About 3.5 hours after we first left hotel, Aman turned off the road and drove up to a hole in the middle of nowhere, known locally as the "water crater." This is one of three large craters in the area, along with the mud crater and the gas crater. The water crater is maybe 150 feet across, and 75 feet deep, with sheer walls. If anyone were to fall in, there does not appear to be any way out. Darvaza is a small town with substantial natural gas reserves in the area. Much of the current gas is being sent to Europe via Russia, with Turkmenistan selling wholesale to Russia, and Russia then selling to the rest of Europe. After the mess with Russia, Ukraine and Crimea, there was discussion of a pipeline through the Caspian Sea, connecting Turkmenistan with Europe whilst cutting out the Russians. Needless to say, Russia is unhappy about this. But Russia has already been cut out a bit, as there is a relatively new pipeline to China, through Uzbekistan and Kazakhstan.

After walking the perimeter of the water crater, we went to the mud crater. It had some fire in there, as someone through in a flaming tire in an attempt to make a second flaming crater. The sun was just going down now, so we quickly hopped back in the vehicle and continued on to the gas crater. Tore mentioned that the government wants to close the pit - it doesn't want to lose all that gas for free - so it was good timing on our part. Apparently there was already a first attempt to "close" the crater, by tapping into the gas reserves from a different place and evacuating the gas. But this failed, as what they tapped was a different, nearby reserve. The crater formed in 1971, as there was an incident when drilling for gas. Because of water wells for irrigation of cotton and other crops in the USSR, the water table dropped precipitously. So when they dug for gas, when they passed through the upper layer of crust, instead of hitting water, they hit nothing but air, as the water was now dozens of feet lower. When the drill hit the pocket of air, everything collapsed, and the gas caught on fire. Geologists thought it would burn out relatively quickly - that was over 45 years ago. It is now also known as the "Doorway to Hell" or "Gateway to Hell."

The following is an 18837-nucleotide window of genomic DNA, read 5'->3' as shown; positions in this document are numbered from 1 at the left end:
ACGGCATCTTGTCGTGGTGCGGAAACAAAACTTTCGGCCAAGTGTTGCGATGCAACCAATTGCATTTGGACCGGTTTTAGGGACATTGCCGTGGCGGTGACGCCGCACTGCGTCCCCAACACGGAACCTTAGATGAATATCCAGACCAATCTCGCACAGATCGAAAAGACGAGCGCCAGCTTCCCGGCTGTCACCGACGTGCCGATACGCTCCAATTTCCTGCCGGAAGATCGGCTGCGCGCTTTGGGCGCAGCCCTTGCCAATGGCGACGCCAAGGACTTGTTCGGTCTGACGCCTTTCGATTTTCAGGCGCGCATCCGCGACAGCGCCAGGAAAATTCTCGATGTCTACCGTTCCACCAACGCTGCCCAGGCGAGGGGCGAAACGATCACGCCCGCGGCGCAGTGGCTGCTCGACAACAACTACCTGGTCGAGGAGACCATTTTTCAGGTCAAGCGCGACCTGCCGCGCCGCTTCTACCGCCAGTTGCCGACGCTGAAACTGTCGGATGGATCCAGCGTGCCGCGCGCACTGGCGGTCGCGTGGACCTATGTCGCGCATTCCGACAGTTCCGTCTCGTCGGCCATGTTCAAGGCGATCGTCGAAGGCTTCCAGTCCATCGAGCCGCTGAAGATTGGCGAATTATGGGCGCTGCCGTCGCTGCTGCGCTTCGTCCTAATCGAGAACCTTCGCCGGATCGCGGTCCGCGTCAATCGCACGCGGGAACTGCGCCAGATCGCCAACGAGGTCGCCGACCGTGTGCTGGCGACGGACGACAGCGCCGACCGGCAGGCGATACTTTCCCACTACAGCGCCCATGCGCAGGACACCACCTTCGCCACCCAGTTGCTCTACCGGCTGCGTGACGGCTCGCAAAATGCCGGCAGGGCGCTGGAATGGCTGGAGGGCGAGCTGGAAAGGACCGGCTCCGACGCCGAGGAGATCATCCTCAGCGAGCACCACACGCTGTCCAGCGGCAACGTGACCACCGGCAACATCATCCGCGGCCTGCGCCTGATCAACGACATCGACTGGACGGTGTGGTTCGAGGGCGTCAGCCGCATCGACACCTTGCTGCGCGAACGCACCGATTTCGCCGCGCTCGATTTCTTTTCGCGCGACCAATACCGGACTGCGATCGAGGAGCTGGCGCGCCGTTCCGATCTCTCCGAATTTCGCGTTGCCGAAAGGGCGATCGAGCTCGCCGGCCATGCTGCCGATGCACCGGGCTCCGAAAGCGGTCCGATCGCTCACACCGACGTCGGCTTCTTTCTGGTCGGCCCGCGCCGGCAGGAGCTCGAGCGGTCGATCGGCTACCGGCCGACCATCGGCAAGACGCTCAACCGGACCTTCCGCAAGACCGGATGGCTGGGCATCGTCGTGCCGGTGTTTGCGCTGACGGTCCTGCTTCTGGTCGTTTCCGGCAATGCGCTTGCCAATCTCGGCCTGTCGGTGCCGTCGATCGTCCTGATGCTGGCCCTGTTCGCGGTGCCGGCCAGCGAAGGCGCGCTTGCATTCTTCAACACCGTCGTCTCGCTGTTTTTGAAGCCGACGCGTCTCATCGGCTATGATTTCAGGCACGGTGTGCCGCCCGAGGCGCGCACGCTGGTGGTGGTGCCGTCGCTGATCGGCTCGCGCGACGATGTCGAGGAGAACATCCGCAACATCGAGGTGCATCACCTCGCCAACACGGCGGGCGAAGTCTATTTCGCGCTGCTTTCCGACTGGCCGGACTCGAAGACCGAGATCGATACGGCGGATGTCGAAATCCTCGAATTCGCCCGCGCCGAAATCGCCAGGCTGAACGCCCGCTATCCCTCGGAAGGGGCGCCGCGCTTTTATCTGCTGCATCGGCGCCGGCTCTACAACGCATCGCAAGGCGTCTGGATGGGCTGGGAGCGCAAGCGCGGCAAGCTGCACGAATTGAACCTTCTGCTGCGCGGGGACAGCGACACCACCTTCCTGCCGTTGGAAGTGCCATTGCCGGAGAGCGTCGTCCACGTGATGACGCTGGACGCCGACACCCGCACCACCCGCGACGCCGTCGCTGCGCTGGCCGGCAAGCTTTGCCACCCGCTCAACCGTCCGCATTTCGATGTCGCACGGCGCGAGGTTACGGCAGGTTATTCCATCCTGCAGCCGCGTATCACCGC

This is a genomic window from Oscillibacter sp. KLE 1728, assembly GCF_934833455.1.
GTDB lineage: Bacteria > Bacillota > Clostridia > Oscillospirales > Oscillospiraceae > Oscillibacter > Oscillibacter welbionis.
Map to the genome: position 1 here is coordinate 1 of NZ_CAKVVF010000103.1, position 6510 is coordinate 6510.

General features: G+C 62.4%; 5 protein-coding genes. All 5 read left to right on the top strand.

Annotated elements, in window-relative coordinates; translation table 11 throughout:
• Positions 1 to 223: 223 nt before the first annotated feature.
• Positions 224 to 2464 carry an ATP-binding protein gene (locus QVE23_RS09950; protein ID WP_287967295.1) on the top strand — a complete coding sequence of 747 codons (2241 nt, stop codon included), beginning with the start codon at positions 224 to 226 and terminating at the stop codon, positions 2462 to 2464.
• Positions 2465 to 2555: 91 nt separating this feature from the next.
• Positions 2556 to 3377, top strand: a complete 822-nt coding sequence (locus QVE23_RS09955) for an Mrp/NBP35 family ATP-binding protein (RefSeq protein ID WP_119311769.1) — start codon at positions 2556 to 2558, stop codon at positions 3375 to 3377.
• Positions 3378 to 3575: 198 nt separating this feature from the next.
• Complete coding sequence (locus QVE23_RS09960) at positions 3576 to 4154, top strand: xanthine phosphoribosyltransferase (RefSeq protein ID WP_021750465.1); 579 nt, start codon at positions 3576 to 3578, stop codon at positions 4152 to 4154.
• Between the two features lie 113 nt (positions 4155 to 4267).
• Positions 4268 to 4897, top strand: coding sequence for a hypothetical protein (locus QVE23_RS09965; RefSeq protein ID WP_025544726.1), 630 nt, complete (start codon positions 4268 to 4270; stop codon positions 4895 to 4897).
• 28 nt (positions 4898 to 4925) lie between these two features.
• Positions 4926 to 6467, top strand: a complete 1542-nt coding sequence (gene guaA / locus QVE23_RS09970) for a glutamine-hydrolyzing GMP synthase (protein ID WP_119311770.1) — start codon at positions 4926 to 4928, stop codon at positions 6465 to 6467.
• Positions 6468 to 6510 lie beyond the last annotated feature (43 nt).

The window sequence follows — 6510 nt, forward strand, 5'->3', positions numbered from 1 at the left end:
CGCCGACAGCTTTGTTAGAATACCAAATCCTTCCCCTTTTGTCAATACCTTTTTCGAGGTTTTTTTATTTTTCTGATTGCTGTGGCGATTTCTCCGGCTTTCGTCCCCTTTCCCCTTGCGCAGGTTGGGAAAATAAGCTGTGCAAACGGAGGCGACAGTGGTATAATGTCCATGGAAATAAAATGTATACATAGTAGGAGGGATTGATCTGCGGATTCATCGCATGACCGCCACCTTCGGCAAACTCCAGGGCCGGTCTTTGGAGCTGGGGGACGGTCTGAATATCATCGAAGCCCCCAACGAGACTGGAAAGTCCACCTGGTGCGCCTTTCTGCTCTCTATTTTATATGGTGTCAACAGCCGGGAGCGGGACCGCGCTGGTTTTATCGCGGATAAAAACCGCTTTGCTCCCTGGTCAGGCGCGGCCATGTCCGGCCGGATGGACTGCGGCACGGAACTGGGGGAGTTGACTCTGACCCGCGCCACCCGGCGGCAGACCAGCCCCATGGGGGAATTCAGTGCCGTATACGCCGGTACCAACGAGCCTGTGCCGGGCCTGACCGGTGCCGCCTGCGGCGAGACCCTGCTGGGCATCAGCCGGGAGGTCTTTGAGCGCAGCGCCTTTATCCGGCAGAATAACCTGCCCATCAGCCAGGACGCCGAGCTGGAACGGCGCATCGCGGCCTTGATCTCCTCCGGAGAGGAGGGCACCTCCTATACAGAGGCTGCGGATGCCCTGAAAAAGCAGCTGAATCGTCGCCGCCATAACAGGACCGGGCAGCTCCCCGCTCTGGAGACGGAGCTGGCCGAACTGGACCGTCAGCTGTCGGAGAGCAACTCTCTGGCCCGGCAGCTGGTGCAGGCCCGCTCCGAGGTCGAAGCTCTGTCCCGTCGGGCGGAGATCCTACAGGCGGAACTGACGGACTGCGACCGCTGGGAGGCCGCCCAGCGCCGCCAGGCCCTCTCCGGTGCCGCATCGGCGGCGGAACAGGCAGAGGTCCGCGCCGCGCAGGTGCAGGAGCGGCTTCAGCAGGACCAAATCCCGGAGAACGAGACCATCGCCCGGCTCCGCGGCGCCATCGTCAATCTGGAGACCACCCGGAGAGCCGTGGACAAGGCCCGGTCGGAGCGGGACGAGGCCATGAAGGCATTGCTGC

We got to the gas crater just as sun was setting, and it was as advertised. It was almost as big as a football field for diameter, and 100 feet deep. There is no fence, no warning signs, no nothing. But Tore and Aman mentioned that - as of today - there had been no incidents. We certainly didn't want to be the first, and they mentioned not to get closer than 1 meter (3 feet) from the edge, as the edge could easily give way. Again, they didn't have to tell us twice.

We took in the amazing sight for some time, then went back to the campsite that Tore and Aman had set up. Dinner was over campfire, with Kofte (they kept pouring a little bit of water to keep it from charring), Grilled chicken, Grilled tomatoes and peppers, Carrot salad, and Bread. The kofte was one of the best things we've ever eaten - we aren't sure if it was the flavor, the "ambience", the water being poured on top to keep the meat moist, or what. After finishing up, we walked back to the crater, this time with a tripod. As it turns out, the tripod is useless. The flames put off more than enough light to take pictures using the camera hand-held. Moreover, since the flames "move", a longer exposure using a tripod just makes things look more blurry, like a long exposure on a river or waterfall.

There were probably 50 or so tourists visiting the area, making it popular for Turkmenistan, but not for most places. Indeed, only about 5000-6000 people visit every year. We took in the view and the glow for quite awhile (we assume we won't be back, but who knows, so we wanted to get our money's worth), then walked back to camp and fell asleep in our tent around 10 or 10:30.